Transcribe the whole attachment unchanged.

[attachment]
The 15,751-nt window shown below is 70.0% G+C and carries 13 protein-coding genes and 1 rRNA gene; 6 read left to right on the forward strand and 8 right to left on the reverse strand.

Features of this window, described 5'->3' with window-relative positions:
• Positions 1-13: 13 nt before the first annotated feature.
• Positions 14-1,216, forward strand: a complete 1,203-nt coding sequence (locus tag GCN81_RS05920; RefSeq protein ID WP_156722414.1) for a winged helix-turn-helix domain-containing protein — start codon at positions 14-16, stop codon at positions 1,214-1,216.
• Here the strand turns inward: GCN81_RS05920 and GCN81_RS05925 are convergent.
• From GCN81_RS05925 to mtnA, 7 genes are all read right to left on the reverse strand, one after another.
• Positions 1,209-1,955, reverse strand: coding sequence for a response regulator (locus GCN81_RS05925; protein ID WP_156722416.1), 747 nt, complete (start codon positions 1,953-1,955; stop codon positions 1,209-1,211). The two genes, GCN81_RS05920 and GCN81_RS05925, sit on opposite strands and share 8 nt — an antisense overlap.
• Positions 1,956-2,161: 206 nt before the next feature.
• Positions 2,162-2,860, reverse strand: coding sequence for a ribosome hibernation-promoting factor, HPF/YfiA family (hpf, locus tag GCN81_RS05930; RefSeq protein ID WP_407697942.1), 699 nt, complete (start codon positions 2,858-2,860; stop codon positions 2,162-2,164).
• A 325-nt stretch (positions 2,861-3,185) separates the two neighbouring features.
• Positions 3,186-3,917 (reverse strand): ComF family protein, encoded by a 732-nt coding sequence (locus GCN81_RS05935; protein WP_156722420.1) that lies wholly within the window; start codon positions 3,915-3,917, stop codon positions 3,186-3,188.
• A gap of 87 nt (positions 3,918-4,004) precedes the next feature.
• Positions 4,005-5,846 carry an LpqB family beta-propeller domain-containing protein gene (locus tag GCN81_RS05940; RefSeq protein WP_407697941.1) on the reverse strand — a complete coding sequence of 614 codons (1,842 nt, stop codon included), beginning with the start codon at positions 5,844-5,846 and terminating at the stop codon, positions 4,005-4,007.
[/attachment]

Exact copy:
The 15,751-nt window shown below is 70.0% G+C and carries 13 protein-coding genes and 1 rRNA gene; 6 read left to right on the forward strand and 8 right to left on the reverse strand.

Features of this window, described 5'->3' with window-relative positions:
• Positions 1-13: 13 nt before the first annotated feature.
• Positions 14-1,216, forward strand: a complete 1,203-nt coding sequence (locus tag GCN81_RS05920; RefSeq protein ID WP_156722414.1) for a winged helix-turn-helix domain-containing protein — start codon at positions 14-16, stop codon at positions 1,214-1,216.
• Here the strand turns inward: GCN81_RS05920 and GCN81_RS05925 are convergent.
• From GCN81_RS05925 to mtnA, 7 genes are all read right to left on the reverse strand, one after another.
• Positions 1,209-1,955, reverse strand: coding sequence for a response regulator (locus GCN81_RS05925; protein ID WP_156722416.1), 747 nt, complete (start codon positions 1,953-1,955; stop codon positions 1,209-1,211). The two genes, GCN81_RS05920 and GCN81_RS05925, sit on opposite strands and share 8 nt — an antisense overlap.
• Positions 1,956-2,161: 206 nt before the next feature.
• Positions 2,162-2,860, reverse strand: coding sequence for a ribosome hibernation-promoting factor, HPF/YfiA family (hpf, locus tag GCN81_RS05930; RefSeq protein ID WP_407697942.1), 699 nt, complete (start codon positions 2,858-2,860; stop codon positions 2,162-2,164).
• A 325-nt stretch (positions 2,861-3,185) separates the two neighbouring features.
• Positions 3,186-3,917 (reverse strand): ComF family protein, encoded by a 732-nt coding sequence (locus GCN81_RS05935; protein WP_156722420.1) that lies wholly within the window; start codon positions 3,915-3,917, stop codon positions 3,186-3,188.
• A gap of 87 nt (positions 3,918-4,004) precedes the next feature.
• Positions 4,005-5,846 carry an LpqB family beta-propeller domain-containing protein gene (locus tag GCN81_RS05940; RefSeq protein WP_407697941.1) on the reverse strand — a complete coding sequence of 614 codons (1,842 nt, stop codon included), beginning with the start codon at positions 5,844-5,846 and terminating at the stop codon, positions 4,005-4,007.